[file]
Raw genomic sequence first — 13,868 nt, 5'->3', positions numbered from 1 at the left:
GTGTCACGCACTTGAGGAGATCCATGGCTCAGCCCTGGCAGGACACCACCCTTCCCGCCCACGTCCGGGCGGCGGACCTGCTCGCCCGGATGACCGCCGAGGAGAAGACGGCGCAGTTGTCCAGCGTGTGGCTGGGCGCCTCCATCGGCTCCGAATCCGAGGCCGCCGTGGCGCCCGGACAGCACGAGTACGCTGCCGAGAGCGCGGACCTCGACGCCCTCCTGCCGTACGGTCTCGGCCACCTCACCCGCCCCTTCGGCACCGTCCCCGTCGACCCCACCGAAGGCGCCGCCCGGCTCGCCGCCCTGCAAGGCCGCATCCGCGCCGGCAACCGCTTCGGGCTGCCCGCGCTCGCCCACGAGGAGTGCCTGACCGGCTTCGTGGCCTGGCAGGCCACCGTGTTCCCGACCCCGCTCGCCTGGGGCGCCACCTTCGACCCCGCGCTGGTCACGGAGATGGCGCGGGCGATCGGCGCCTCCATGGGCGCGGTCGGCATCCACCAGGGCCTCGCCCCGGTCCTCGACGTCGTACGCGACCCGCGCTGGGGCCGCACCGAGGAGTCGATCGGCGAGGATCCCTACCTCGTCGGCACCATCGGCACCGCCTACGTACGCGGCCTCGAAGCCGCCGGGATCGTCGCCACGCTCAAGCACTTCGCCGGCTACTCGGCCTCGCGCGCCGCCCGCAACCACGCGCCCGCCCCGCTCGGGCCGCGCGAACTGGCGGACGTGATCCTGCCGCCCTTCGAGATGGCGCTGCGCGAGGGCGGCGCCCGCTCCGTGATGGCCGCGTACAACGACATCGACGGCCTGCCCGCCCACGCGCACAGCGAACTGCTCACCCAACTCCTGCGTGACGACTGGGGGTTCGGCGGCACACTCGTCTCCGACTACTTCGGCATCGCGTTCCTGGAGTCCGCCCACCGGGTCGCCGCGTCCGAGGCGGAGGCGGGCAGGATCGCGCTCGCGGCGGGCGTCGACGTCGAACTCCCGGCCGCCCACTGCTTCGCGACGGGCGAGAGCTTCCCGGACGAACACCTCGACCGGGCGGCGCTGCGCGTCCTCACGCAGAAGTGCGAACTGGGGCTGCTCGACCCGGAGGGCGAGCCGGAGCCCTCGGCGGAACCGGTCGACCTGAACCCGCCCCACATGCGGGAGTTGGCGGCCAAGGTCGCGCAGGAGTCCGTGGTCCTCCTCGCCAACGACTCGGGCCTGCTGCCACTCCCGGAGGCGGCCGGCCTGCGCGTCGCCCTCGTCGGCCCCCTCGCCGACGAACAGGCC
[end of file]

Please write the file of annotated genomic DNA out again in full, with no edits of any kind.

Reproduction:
Raw genomic sequence first — 13,868 nt, 5'->3', positions numbered from 1 at the left:
GTGTCACGCACTTGAGGAGATCCATGGCTCAGCCCTGGCAGGACACCACCCTTCCCGCCCACGTCCGGGCGGCGGACCTGCTCGCCCGGATGACCGCCGAGGAGAAGACGGCGCAGTTGTCCAGCGTGTGGCTGGGCGCCTCCATCGGCTCCGAATCCGAGGCCGCCGTGGCGCCCGGACAGCACGAGTACGCTGCCGAGAGCGCGGACCTCGACGCCCTCCTGCCGTACGGTCTCGGCCACCTCACCCGCCCCTTCGGCACCGTCCCCGTCGACCCCACCGAAGGCGCCGCCCGGCTCGCCGCCCTGCAAGGCCGCATCCGCGCCGGCAACCGCTTCGGGCTGCCCGCGCTCGCCCACGAGGAGTGCCTGACCGGCTTCGTGGCCTGGCAGGCCACCGTGTTCCCGACCCCGCTCGCCTGGGGCGCCACCTTCGACCCCGCGCTGGTCACGGAGATGGCGCGGGCGATCGGCGCCTCCATGGGCGCGGTCGGCATCCACCAGGGCCTCGCCCCGGTCCTCGACGTCGTACGCGACCCGCGCTGGGGCCGCACCGAGGAGTCGATCGGCGAGGATCCCTACCTCGTCGGCACCATCGGCACCGCCTACGTACGCGGCCTCGAAGCCGCCGGGATCGTCGCCACGCTCAAGCACTTCGCCGGCTACTCGGCCTCGCGCGCCGCCCGCAACCACGCGCCCGCCCCGCTCGGGCCGCGCGAACTGGCGGACGTGATCCTGCCGCCCTTCGAGATGGCGCTGCGCGAGGGCGGCGCCCGCTCCGTGATGGCCGCGTACAACGACATCGACGGCCTGCCCGCCCACGCGCACAGCGAACTGCTCACCCAACTCCTGCGTGACGACTGGGGGTTCGGCGGCACACTCGTCTCCGACTACTTCGGCATCGCGTTCCTGGAGTCCGCCCACCGGGTCGCCGCGTCCGAGGCGGAGGCGGGCAGGATCGCGCTCGCGGCGGGCGTCGACGTCGAACTCCCGGCCGCCCACTGCTTCGCGACGGGCGAGAGCTTCCCGGACGAACACCTCGACCGGGCGGCGCTGCGCGTCCTCACGCAGAAGTGCGAACTGGGGCTGCTCGACCCGGAGGGCGAGCCGGAGCCCTCGGCGGAACCGGTCGACCTGAACCCGCCCCACATGCGGGAGTTGGCGGCCAAGGTCGCGCAGGAGTCCGTGGTCCTCCTCGCCAACGACTCGGGCCTGCTGCCACTCCCGGAGGCGGCCGGCCTGCGCGTCGCCCTCGTCGGCCCCCTCGCCGACGAACAGGCC